John Cook, Gawker editor, publicly responded to the lawsuit via the Gawker blog, propounding that “Gawker did not leak…the script,” that Tarantino “deliberately turned the leak into a story,” that Tarantino “wanted The Hateful Eight to be published on the internet,” that “Gawker had nothing to do with the appearance of…the script on the internet,” and that “Gawker published a link to the script because it was news.”
Tarantino’s lawsuit asserts that “Rather than merely publishing a news story reporting that Plaintiff’s [Tarantino] screenplay may have been circulating in Hollywood without his permission, Gawker Media crossed the journalistic line by promoting itself to the public as the first source to read the entire screenplay illegally.” According to the Complaint, there were repeated demands for the removal of the click-thru links and DMCA (Digital Millennium Copyright Act) notices of copyright infringement that have gone unheeded.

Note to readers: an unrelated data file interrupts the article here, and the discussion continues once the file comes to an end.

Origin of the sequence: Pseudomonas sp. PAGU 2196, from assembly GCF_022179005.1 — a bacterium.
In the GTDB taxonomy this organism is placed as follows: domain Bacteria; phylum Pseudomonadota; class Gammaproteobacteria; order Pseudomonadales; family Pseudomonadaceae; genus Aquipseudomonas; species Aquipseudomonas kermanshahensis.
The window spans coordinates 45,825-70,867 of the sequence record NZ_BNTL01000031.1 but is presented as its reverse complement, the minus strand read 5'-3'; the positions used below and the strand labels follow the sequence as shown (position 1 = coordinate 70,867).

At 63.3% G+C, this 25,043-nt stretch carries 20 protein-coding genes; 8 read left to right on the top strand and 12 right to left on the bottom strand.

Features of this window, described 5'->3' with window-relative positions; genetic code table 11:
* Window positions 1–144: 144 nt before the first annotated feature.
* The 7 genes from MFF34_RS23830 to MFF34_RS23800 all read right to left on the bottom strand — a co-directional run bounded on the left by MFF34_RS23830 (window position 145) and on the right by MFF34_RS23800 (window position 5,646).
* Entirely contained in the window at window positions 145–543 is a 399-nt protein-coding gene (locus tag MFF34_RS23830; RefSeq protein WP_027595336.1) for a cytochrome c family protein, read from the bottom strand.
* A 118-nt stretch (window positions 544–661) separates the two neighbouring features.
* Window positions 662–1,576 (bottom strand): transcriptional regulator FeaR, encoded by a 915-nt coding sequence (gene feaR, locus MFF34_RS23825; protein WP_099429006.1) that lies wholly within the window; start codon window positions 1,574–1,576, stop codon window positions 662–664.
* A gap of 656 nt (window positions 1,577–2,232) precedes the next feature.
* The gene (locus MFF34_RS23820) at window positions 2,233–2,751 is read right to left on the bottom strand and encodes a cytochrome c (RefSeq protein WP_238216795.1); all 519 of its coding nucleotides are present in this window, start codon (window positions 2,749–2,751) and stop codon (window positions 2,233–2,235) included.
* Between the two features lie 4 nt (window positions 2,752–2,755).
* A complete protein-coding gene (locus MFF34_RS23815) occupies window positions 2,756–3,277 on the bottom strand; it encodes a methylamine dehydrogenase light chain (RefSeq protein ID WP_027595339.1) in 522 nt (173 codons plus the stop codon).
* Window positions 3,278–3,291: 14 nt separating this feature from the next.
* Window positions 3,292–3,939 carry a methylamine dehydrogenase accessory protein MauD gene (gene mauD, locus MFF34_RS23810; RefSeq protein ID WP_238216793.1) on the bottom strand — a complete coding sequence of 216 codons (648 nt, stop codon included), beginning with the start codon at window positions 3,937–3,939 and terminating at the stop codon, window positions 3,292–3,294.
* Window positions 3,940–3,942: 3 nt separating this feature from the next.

Gawker’s primary defense will seemingly be “fair use.” The script leak was newsworthy, and because it was newsworthy, providing download links to the script was part of Gawker’s due diligence to its readership. It is important to note that the contributory infringement theory is generally only seen in cases involving file-sharing software and search engines—venues that serve as directories to copyrighted material. This is an important distinction that Gawker will want to illustrate. “Gawker and Defamer are news sites, and our publication of the link was clearly connected to our goal of informing readers about things they care about.”